In Mexico City there are millions and millions of dogs.  It’s unclear if the dogs outnumber the people (24 million people in Mexico City) or vice versa.  Either way, it’s a lot of freaking dogs.  I really liked those Mexico City perros.  As I walked through the crowded streets, I felt like we shared a secret. They never attacked people, they didn’t bark much, and for the most part they lived happily beside the people-folk, eating the left-over tacos and chips strewn in the streets.  Of course with that many dogs the unfortunate would occur — dead dogs lying mangled on the side of a road or on periferico (the beltway), or a very obviously sick dog struggling with his last breaths.  Street dogs, however, were certainly not the only dogs sharing the city; dogs are as popular a pet in Mexico as anywhere else.  Many people had dogs, and parks were often packed on weekends with people letting their dogs out for a good jaunt.  What I often found myself wondering was this – what do the street dogs and the house dogs think of each other?  How do they tell each other apart, because I know they can.  Do the house dogs judge the street dogs for being dirty, homeless slumdogs?  Or do the street dogs judge the house dogs for being prissy, wussy, collar-wearing yuppies?  It’s the same global struggle found in every country on earth – the white collars vs. the slumdogs.  I’m just wondering, do dogs participate?

 

The dogs in Bhutan are another story.  Bountiful, to be sure, but not quite as satisfied with their lives on the streets.  They want to be house dogs, and many a dog tried to sneak into the house I was staying at during my time in the Dragon Kingdom.  The funny thing is, there are NO house dogs – no one has a dog as a pet (or any pet), so why do the dogs think they’d be better off as pets, seeing as they have no dogs to compare themselves to?  Man those dogs can bark.  All night long, from every corner of the country, all you can hear is dogs barking, howling, crying.  From near (under the window) to far (deep in the Himalayas) they barked from sundown to sunup.  It really was infuriating, but somehow when I saw the cute little pups running around the next day, I would call off the plan to joyously watch them die after feeding them poison.  You’d think those dogs would be happy and calm – there is weed (mary jane style) growing everywhere….. J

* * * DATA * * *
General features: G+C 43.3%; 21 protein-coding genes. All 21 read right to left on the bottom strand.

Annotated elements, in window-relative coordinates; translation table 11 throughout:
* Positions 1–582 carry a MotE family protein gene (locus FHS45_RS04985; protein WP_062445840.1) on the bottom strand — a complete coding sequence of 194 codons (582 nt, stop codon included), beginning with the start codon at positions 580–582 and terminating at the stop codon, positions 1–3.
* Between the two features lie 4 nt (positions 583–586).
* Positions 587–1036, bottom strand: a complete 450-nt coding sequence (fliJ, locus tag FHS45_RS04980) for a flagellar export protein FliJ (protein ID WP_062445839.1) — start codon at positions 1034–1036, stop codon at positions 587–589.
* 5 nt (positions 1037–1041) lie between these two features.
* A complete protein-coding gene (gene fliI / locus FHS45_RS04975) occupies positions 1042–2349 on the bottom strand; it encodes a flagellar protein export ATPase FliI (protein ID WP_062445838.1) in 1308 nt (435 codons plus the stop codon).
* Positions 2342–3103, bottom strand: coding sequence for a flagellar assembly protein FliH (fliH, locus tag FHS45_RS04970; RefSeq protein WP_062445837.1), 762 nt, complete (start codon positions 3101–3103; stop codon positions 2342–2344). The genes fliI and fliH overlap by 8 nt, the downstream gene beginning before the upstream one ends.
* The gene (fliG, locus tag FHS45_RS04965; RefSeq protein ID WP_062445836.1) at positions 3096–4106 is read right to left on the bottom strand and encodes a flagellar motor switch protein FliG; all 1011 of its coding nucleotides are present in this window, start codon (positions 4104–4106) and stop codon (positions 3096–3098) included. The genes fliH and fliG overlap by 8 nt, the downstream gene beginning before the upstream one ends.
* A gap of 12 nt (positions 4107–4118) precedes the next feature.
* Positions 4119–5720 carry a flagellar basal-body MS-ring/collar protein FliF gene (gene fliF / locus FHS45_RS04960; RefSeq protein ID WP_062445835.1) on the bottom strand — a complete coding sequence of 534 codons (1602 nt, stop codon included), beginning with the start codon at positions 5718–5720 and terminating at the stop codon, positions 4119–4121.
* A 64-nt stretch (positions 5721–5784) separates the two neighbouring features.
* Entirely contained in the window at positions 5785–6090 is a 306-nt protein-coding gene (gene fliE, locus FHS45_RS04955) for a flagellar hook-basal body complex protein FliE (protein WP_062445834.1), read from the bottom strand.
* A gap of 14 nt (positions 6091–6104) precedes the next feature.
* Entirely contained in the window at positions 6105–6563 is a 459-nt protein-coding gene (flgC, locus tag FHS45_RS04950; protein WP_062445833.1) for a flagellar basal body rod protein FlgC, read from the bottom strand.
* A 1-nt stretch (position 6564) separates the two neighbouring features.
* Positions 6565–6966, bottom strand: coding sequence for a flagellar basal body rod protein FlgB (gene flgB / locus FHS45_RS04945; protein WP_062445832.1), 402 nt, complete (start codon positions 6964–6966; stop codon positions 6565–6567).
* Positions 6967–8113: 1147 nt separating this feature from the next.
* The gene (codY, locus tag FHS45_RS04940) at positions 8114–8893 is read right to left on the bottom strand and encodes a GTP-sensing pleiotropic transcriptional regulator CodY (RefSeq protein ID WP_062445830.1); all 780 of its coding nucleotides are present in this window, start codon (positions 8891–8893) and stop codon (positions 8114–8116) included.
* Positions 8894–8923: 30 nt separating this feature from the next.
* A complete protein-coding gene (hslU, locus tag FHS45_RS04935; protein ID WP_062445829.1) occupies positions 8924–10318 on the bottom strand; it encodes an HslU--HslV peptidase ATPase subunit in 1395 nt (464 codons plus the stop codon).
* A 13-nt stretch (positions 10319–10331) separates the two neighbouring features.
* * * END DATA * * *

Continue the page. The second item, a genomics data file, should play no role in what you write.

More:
Colombia also entertains a large canine population, and similar to Mexico, there is a clear distinction between slumdogs and collar dogs.  Well, that is until it comes to mi suegra – Max’s mom.  Max’s mom LOVES dogs.  All animals really, but she has a special place in her heart for dogs, and if she could, I’m sure she would “rescue” every street dog she came across in Colombia (so about a billion).  Hearing stories from Max, his parents, and his sisters, I know dogs have played a part in their lives forever, and it’s funny to hear about all the different “pets” they’ve had.  The “real” pets have almost always been Weimaraners, the beautiful, strong, blue-gray dogs.  And they’ve always had creative names, such as Tango, Tango 2, Tango Michigan, and Tango Cisneros. (Tango Cisneros is now commonly referred to as Tan-gay).  The “other” pets have been a vast assortment of strays, usually strays that had once been pets but had been abandoned and thus didn’t know how to fend for themselves.  Currently there are 2 – Sara and Candy.  Sara is a gorgeous yellow lab with energy to last a lifetime, while Candy is a dirty little white mutt, with at least a couple of screws loose.   Margarita loves them all, just as they are, which is how I know she’ll love me too – even though I’m just a little white mutt with a few screws loose.